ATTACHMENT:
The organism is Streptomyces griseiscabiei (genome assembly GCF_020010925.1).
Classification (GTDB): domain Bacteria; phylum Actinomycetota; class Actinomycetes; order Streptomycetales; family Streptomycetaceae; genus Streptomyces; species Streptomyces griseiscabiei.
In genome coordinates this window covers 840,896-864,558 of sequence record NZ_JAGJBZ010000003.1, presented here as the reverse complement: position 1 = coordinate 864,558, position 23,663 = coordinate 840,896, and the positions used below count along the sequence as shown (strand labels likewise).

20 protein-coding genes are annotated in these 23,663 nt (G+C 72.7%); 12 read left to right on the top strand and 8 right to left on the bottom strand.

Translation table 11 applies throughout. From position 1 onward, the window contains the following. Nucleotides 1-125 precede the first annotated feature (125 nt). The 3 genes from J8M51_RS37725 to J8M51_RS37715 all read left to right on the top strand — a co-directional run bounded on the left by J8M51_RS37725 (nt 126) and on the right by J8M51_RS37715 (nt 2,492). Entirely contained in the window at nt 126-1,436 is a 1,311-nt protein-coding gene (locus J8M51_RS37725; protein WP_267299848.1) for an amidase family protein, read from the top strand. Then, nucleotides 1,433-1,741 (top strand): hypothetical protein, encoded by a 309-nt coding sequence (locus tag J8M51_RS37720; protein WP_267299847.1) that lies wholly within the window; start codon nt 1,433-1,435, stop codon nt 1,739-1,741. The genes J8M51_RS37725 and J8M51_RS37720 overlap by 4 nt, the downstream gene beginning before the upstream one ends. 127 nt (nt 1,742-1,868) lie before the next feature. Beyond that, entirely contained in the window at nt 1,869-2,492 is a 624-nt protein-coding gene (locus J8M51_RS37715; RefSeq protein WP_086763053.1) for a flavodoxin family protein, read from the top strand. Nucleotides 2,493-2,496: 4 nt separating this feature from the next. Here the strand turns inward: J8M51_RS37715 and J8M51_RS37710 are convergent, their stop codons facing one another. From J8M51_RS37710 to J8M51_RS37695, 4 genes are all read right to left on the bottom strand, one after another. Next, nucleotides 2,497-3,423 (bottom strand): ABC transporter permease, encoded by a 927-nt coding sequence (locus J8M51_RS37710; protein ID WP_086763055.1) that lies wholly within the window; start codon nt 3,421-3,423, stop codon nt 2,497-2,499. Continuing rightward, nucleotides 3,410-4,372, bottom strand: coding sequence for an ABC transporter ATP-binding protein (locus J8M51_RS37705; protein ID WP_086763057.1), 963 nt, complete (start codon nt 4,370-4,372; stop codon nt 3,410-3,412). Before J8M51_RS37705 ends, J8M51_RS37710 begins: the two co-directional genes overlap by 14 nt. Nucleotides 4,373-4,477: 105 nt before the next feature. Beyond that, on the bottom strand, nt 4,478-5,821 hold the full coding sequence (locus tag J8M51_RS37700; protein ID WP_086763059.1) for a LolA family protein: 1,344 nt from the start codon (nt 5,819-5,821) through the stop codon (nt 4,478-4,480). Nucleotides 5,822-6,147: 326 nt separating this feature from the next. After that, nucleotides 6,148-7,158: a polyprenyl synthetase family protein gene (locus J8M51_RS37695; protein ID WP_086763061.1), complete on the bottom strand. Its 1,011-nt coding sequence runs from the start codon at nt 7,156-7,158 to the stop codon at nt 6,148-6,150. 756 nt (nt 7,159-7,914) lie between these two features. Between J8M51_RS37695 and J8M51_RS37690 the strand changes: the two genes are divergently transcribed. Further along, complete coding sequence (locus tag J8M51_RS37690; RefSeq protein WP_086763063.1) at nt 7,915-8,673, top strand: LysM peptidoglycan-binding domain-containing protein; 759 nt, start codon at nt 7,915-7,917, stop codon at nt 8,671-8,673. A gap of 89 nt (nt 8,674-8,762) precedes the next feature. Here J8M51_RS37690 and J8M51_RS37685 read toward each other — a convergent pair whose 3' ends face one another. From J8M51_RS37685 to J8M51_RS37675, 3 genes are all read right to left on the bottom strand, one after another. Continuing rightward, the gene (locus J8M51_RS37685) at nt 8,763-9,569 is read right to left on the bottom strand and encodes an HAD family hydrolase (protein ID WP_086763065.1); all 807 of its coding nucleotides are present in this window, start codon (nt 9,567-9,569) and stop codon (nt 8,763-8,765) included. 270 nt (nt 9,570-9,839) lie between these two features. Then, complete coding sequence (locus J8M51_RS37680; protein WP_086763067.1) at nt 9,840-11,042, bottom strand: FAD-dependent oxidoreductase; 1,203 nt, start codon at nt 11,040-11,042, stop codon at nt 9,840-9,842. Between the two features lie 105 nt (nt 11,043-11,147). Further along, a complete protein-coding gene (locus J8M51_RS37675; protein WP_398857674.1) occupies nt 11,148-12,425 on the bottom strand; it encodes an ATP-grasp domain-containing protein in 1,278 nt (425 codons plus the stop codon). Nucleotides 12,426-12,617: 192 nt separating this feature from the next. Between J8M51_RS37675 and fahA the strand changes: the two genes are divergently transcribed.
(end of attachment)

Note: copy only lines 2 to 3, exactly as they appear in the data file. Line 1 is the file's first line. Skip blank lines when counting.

Classification (GTDB): domain Bacteria; phylum Actinomycetota; class Actinomycetes; order Streptomycetales; family Streptomycetaceae; genus Streptomyces; species Streptomyces griseiscabiei.
In genome coordinates this window covers 840,896-864,558 of sequence record NZ_JAGJBZ010000003.1, presented here as the reverse complement: position 1 = coordinate 864,558, position 23,663 = coordinate 840,896, and the positions used below count along the sequence as shown (strand labels likewise).